Temperature is not something to take lightly. There are some pretty nasty illnesses you can spread if not done properly. To prevent botulism, etc., the thickest part of the fish should reach a temp of 160 degrees for at least 30 minutes. Your smoker will probably need to reach 200-225 degrees to get the thickest meat hot enough. You should also bring the fish gradually up to this temp, it may take 3-5 hours + to get there. If it gets too hot too quick you get a curd that forms. After the fish is done, and to prevent bacterial germination and endospores, refrigerate it at 38 degrees or colder (freezing will actually kill harmful bacteria that may have survived the curing and smoking process.)

It is also recommended that you rinse the fish and dry it AFTER brining it, and before putting it in the smoker. Rinsing will remove salt tolerant bacteria that survived the brine.

Here is an article by the University of Wisconsin that has great info on fish preparation, brining, smoking, as well as food safety.

http://www.foodsafety.wisc.edu/assets/pdf_Files/smokingyourcatch.pdf

A couple other notes: I scrape off all the slime on the skin prior too brining, and if I have time, will even scale the fish. Sometimes scales will accidentally end up on the meat. After the fish is brined, they are easy to spot and you can peel them off at that point. Great smoked fish starts early in the process, like right after you catch the fish. Bleed it, gut it and remove the gills, as those are areas where bacteria grows. Also make sure it's iced properly while on the boat, and kept refrigerated when you get home. The better the quality of the fish going into the smoker, the better the quality coming out of the smoker!!

I also use a dry brine and have yet to have someone turn down my smoked salmon. On more than one occasion I've been told it's the best smoked salmon/steelhead they've ever had.

Happy smoking!
 

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Thanks for the rundown on this awesome recipe. It looks fantastic. Umm... I have a problem with step one though. I went to the freezer and there does not seem to be enough salmon. I'm going to have to tuck this one away for a time when I'm more successful at fishing but I can't wait to try it out.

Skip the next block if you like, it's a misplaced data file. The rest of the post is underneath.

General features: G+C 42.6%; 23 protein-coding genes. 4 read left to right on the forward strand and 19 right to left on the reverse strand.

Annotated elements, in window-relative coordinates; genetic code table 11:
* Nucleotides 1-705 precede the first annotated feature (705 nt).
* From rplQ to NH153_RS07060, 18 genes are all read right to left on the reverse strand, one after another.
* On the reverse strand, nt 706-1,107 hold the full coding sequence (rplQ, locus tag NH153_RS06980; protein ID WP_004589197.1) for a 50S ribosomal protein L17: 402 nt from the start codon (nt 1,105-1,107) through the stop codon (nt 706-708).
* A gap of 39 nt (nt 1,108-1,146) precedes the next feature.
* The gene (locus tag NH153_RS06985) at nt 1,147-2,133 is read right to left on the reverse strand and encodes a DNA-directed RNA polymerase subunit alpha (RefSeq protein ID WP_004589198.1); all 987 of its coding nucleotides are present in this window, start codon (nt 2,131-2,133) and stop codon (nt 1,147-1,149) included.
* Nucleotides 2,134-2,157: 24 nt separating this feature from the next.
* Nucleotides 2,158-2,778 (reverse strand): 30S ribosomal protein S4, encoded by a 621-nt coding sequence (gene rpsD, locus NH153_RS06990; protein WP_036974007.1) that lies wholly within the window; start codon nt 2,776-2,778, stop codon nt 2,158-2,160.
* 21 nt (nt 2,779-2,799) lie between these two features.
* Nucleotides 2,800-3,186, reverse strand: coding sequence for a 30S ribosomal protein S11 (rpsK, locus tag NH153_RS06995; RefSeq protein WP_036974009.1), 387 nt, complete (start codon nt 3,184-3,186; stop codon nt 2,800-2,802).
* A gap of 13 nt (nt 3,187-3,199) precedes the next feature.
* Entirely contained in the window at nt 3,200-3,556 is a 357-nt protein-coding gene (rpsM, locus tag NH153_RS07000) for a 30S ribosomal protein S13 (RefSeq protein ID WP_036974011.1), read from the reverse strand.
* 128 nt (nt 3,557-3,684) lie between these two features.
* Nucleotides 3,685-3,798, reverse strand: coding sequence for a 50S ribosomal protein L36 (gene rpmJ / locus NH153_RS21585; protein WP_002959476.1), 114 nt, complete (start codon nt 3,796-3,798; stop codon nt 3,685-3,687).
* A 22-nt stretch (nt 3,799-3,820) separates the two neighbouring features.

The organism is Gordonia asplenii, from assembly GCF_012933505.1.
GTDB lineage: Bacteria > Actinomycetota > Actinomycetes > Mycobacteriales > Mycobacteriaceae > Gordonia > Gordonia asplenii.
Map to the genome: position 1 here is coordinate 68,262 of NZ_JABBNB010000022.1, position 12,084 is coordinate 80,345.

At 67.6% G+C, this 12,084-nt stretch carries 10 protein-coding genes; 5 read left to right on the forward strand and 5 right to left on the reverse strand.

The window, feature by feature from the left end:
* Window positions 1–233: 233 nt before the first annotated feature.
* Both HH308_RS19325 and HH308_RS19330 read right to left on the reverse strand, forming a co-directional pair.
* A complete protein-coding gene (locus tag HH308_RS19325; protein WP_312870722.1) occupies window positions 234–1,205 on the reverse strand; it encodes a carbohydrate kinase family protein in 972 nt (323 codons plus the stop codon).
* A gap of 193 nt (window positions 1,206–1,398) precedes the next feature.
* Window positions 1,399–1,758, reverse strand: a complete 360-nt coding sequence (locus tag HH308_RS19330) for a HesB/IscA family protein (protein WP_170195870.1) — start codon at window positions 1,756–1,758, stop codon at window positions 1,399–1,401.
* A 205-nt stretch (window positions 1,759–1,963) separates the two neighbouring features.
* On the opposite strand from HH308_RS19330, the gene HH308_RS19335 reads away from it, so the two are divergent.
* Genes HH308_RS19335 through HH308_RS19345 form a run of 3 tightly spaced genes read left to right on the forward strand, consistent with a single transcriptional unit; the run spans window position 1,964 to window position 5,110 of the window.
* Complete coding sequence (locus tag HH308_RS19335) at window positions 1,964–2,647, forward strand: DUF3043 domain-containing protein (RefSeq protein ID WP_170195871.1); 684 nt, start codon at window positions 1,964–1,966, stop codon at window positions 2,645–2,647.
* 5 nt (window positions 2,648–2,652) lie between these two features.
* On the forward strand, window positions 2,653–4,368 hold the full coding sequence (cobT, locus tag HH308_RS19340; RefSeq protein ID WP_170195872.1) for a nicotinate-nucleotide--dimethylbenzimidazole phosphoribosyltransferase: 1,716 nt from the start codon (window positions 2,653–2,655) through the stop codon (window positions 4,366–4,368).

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Salt tolerant bacteria, what is your take on that 5-Cents? No-rinse or rinse?

I mean I'm a firm believer if it ain't broke, don't fix it. Especially a thread that recurrs over and over for 10 something years!

I'm trying this recipe this weekend bro between service calls

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Salt tolerant bacteria, what is your take on that 5-Cents? No-rinse or rinse?

I mean I'm a firm believer if it ain't broke, don't fix it. Especially a thread that recurrs over and over for 10 something years!

I'm trying this recipe this weekend bro between service calls

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5-Cents brine is terrific, and will be for the next 100 years, but minimizing the chances of food borne illness is just good practice. I hope you take the time to read the posted link, it was written by someone much smarter than myself, and who is an expert in food borne illnesses.